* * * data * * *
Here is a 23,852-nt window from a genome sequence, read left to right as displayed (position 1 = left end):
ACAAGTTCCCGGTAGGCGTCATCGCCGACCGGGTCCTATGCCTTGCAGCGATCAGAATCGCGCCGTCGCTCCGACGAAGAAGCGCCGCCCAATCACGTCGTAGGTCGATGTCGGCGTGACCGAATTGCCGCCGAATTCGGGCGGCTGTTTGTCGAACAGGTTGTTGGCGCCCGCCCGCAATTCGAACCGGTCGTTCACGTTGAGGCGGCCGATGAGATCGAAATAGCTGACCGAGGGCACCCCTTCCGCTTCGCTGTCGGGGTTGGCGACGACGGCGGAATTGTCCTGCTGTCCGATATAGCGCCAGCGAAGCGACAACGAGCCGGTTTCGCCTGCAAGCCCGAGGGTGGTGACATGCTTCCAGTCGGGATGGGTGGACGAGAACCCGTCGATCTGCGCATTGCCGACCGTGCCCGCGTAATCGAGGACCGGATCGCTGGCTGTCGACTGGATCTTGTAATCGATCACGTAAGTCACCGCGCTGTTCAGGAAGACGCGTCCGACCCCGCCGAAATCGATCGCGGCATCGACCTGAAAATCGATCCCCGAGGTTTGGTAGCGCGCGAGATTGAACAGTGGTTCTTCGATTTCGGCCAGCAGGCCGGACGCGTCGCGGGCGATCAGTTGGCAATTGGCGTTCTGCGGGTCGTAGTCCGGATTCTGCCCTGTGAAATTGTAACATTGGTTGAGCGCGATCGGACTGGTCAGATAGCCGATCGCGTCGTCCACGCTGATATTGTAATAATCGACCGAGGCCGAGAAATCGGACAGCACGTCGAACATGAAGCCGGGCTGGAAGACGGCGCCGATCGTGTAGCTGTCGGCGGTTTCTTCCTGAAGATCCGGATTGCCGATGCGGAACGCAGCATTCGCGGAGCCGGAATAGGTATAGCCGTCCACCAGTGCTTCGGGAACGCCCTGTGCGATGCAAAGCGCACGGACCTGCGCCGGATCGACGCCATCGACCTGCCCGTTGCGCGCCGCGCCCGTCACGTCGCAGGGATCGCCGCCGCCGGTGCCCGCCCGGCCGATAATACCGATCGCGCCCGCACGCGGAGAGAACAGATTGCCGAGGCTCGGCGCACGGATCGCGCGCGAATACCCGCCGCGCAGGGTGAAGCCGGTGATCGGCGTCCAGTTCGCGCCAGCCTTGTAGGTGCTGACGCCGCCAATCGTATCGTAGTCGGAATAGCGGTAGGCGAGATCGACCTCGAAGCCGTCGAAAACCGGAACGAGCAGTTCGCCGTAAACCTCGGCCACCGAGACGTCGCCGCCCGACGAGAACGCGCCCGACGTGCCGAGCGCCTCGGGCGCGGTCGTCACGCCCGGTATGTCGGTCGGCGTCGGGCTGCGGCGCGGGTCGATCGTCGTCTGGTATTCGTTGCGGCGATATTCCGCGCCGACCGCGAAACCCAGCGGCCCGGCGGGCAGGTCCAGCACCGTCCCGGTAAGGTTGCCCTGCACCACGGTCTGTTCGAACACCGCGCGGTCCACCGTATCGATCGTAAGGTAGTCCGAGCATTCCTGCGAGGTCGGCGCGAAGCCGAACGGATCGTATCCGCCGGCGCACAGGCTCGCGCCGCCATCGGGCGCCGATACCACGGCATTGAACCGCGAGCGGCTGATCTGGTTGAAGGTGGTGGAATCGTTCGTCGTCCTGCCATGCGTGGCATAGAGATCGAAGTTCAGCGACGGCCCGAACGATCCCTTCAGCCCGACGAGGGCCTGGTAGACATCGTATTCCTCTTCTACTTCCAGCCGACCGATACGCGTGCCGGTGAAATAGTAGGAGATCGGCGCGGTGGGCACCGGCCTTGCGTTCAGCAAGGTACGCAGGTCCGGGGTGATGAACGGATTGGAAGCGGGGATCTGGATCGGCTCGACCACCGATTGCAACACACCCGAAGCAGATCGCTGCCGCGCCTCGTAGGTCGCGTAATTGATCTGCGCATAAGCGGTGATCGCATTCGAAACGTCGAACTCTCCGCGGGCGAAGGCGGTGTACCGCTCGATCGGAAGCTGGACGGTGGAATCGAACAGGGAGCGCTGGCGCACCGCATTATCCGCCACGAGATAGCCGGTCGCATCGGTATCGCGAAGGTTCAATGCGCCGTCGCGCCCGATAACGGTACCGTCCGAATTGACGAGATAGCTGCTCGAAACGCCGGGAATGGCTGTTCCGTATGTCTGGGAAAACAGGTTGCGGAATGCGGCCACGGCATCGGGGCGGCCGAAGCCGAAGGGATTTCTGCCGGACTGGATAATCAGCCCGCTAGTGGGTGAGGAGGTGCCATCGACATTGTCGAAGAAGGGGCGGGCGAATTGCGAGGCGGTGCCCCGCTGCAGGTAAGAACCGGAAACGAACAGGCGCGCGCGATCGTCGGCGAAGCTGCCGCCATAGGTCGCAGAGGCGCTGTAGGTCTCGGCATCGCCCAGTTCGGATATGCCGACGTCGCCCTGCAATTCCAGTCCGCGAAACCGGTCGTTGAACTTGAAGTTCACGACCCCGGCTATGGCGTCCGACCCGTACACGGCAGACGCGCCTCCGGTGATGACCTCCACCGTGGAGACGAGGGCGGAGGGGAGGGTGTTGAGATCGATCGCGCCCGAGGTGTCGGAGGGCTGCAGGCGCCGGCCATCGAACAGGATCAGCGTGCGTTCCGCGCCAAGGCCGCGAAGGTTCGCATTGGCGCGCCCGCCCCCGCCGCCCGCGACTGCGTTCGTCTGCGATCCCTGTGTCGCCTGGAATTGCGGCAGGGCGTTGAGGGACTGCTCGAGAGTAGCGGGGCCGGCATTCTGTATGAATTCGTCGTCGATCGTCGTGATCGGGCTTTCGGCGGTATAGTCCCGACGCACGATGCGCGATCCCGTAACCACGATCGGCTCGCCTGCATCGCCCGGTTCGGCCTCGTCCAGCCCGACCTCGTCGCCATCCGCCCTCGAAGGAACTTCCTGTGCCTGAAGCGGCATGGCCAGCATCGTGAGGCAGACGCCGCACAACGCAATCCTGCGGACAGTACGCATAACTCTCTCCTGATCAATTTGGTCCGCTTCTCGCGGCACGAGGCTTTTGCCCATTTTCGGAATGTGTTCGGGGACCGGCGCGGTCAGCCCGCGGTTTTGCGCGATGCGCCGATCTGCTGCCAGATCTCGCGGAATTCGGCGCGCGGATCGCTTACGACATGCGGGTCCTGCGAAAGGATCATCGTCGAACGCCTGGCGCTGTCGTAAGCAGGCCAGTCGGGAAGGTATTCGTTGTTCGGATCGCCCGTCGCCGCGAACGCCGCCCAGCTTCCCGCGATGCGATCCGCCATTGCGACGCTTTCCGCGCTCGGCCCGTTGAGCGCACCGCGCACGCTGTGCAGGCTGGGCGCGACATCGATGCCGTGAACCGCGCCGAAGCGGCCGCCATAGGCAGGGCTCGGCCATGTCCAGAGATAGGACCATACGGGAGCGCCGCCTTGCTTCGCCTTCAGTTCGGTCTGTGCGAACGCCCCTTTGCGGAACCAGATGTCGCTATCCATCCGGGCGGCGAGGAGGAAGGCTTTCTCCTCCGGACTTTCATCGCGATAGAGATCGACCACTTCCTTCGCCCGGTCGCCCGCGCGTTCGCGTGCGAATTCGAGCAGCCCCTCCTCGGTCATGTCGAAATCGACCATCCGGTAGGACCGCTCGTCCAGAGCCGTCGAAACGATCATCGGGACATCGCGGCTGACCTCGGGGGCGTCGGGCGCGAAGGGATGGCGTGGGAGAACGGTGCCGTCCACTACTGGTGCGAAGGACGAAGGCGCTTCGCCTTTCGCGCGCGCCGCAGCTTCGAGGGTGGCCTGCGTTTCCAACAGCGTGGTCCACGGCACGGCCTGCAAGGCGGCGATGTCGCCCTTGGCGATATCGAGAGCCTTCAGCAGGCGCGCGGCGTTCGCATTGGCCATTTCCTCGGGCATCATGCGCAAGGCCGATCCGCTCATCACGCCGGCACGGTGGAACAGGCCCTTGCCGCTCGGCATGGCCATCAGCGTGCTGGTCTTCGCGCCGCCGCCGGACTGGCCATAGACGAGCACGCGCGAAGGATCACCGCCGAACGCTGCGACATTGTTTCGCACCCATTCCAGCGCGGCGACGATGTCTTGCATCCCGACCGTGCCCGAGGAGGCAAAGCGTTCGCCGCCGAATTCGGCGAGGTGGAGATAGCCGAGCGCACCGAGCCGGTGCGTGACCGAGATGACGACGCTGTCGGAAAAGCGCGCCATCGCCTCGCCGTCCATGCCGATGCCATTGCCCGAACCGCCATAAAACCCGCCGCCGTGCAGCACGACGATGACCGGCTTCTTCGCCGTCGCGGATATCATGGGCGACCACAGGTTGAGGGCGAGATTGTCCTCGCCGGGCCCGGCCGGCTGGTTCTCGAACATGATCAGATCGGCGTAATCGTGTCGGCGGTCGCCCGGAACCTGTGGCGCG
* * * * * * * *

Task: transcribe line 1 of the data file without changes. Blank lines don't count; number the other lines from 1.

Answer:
Here is a 23,852-nt window from a genome sequence, read left to right as displayed (position 1 = left end):